In Tulowitzki's absence, those outs now will become even more difficult for a struggling Rockies club to obtain.

Colorado will miss him dearly. So, too, will baseball fans who appreciate it when a player comes along who pretty much embodies all that is right about the game.

 

Posted on: April 27, 2008 10:00 pm
 

Happy Anniversary

To who?

Why, to the memory of one of the greatest managerial meltdowns in major-league history!

Yes, sports fans, Tuesday is the 25th anniversary of former skipper Lee Elia's all-time classic in Wrigley Field, when he shredded Cubs fans in a profanity-laced tirade that quickly became one of the most bootlegged tapes this side of a Grateful Dead show.

If you haven't heard it yet -- or if you have, but haven't played it in awhile -- it's just one more reason to be thankful for the existence of Youtube. Check Elia's rant out here (be forewarned, it's very R-rated, though exquisitely poetic).

It all started after the Cubs suffered another loss, this one 4-3 to the Dodgers, and some fans tossed beer and hurled insults at Cubs Larry Bowa and Keith Moreland as they came off the field.

"A few moments before, someone was calling MOreland a fat redhead and Bowa a Pygmy shortstop," Elia reminisced last week to the Chicago Sun-Times. "It just set me off."

Uh, yeah.

"We've got all these so-called f------ fans that come out here and say they're Cub fans, who are supposed to be behind you, ripping every f------ thing you do," Elia ranted to reporters on that fateful day. "I tell you one f------ thing, I hope we get f------ hotter than s---. Just to stuff it up them 3,000 f------ people that show up ever f------ day. because if they're the real Chicago f------ fans, they can kiss my f------ ass, right downtown, and print it!"

He went on to note that "85 percent of the world is working, the other 15 percent come out here. A f------ playground for the f------ c----------."

Incredibly, Elia -- whose Cubs were 5-14 at that point, in last place in the NL East -- kept his job for another four months before being fired that August.

All these years later, Elia, now a special assistant to Mariners manager John McLaren and a beloved figure in the Mariners organization, is revisiting the long ago moment that turned him into a sort of cult hero. Through an Illinois-based memorabilia dealer, Elia is selling an autographed baseball that contains a 20-second sound chip in which he parodies his tirade with a positive message to Cubs fans. The ball, which is scheduled to be unveiled Monday at Harry Caray's Restaurant in downtown Chicago, also has the inscription, "And print it!"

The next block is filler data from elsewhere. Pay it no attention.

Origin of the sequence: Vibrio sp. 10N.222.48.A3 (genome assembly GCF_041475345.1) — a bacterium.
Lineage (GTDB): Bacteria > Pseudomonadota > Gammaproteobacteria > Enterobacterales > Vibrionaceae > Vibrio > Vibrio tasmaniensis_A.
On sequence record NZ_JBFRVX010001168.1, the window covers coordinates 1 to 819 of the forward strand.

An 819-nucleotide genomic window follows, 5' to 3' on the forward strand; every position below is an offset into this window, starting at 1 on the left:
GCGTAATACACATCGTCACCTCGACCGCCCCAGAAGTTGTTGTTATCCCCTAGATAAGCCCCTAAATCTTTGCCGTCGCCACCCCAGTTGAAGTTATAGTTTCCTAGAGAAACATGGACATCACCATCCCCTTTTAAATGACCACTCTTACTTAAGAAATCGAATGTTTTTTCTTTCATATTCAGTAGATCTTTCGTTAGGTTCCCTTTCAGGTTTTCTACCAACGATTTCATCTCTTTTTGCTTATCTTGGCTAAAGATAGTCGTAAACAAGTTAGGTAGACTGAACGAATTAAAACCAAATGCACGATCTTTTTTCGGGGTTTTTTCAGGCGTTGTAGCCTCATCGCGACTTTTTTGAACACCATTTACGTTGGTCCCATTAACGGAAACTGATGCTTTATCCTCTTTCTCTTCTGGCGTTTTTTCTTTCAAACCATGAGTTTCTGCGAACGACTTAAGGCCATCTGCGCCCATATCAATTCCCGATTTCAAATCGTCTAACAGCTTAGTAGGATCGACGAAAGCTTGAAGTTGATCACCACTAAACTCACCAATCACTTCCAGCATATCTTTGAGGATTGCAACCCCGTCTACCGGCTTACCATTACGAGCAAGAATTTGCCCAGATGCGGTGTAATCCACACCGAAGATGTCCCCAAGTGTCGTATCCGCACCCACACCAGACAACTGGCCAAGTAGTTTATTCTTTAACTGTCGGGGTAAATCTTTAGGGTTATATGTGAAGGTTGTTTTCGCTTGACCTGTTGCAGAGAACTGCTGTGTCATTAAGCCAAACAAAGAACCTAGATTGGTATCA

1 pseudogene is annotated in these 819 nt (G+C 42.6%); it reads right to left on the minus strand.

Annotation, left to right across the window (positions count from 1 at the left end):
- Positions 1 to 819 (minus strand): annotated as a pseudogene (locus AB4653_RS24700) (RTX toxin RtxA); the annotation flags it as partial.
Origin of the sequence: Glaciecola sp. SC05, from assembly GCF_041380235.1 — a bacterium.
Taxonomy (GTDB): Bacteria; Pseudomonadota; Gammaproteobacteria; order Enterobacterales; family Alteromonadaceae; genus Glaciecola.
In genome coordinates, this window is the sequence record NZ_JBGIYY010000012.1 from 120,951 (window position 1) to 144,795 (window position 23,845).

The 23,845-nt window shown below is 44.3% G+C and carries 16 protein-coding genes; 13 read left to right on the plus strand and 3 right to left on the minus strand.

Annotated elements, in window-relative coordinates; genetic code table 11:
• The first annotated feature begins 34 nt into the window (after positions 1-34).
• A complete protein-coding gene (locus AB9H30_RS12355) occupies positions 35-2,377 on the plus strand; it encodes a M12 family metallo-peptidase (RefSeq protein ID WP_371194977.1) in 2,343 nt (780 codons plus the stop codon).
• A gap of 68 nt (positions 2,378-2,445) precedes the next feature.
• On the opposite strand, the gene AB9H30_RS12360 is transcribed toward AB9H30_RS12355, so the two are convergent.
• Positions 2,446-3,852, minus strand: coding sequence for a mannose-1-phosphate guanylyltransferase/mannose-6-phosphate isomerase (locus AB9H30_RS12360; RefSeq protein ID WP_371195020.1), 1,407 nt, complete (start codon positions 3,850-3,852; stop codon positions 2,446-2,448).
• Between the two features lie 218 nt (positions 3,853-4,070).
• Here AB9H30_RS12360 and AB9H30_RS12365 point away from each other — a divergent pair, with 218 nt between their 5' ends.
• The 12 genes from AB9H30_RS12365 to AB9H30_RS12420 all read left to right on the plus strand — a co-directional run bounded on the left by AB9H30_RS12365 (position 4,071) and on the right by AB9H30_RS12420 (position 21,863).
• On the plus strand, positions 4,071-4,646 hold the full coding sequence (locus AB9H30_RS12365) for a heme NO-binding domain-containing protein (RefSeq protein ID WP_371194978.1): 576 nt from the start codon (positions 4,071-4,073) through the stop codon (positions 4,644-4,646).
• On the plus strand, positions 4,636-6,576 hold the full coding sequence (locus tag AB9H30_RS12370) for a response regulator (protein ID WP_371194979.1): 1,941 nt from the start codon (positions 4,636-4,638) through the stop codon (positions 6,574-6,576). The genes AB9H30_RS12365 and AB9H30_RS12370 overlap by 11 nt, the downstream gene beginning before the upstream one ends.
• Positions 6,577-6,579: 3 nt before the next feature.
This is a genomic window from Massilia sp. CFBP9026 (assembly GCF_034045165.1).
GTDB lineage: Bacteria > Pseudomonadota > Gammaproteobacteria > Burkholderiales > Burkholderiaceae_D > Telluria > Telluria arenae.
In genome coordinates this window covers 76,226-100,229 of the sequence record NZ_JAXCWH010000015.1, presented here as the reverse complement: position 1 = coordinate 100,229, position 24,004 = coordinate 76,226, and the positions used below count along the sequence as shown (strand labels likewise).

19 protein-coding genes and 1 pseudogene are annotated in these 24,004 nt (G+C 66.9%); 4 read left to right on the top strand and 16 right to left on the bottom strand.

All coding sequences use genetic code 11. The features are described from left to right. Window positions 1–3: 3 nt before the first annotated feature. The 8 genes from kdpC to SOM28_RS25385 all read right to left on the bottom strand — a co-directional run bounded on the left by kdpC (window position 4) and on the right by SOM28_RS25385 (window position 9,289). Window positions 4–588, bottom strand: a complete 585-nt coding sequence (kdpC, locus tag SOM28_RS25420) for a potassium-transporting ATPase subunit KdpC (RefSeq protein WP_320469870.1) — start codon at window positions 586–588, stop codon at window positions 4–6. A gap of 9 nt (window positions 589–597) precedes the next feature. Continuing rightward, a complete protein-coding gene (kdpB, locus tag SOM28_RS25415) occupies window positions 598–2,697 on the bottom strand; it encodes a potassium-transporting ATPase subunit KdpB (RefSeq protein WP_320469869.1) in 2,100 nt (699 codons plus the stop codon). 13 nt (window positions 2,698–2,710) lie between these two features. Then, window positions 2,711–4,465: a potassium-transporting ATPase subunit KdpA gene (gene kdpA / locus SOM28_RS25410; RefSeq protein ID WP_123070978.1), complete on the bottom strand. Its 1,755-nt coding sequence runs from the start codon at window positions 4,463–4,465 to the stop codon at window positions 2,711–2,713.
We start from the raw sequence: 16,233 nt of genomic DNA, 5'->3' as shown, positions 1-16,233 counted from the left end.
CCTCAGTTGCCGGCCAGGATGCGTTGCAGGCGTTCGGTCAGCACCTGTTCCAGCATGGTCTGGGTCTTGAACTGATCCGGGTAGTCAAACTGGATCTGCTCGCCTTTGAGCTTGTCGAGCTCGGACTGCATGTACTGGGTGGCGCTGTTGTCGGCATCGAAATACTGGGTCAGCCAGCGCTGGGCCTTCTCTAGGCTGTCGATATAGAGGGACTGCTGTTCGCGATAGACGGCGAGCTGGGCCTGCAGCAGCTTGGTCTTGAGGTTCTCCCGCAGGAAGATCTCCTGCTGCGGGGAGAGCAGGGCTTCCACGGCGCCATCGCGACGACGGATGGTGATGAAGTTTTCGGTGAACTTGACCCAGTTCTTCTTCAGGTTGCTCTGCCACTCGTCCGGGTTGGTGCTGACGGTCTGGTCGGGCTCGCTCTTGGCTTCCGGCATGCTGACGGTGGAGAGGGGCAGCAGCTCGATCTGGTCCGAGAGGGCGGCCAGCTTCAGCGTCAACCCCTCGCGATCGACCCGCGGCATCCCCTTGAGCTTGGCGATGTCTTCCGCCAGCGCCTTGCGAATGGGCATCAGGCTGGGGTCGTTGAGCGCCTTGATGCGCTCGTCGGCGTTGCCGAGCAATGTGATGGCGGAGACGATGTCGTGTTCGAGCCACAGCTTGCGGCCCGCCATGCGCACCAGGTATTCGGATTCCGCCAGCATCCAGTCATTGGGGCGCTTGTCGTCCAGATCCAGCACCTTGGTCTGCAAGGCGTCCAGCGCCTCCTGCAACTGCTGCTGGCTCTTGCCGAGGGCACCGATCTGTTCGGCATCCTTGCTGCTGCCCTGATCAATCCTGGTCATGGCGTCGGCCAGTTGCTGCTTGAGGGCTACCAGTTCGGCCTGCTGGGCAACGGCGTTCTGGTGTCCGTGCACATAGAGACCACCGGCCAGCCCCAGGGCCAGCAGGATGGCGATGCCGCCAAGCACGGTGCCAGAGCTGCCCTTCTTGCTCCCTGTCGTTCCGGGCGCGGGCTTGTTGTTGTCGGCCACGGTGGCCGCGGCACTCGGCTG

Elia, a surivor of prostate cancer, has designated a portion of the proceeds for Chicago Baseball Cancer charities. Best part of all might be that the ball also will come with an mp3 copy of the unedited tirade.

For more information, call 1-800-581-8661 or go to www.leeunplugged.com.

Likes: Umpire Kerwin Danley released from the hospital. What a scary moment Saturday night, when he was drilled with Brad Penny's mid-90s fastball and he lost consciousness. And  what a blessing that he wasn't seriously hurt. ... Tampa Bay in first place, even if the Rays are tied. What a thing in the AL East in the final days of April. ... The Lee Elia rant. I've had a copy of the tape for years, and it is just so staggeringly entertaining. And to think how times have changed: That happened today, it would be all over ESPN, CNN, other assorted cable channels, the Internet, national radio, etc., within the hour. Back then, one radio guy who was in Elia's office had his tape recorder, and it went out on a Chicago radio station and then those in the inner circle of the Chicago media got themselves tapes of it, and it spread from there.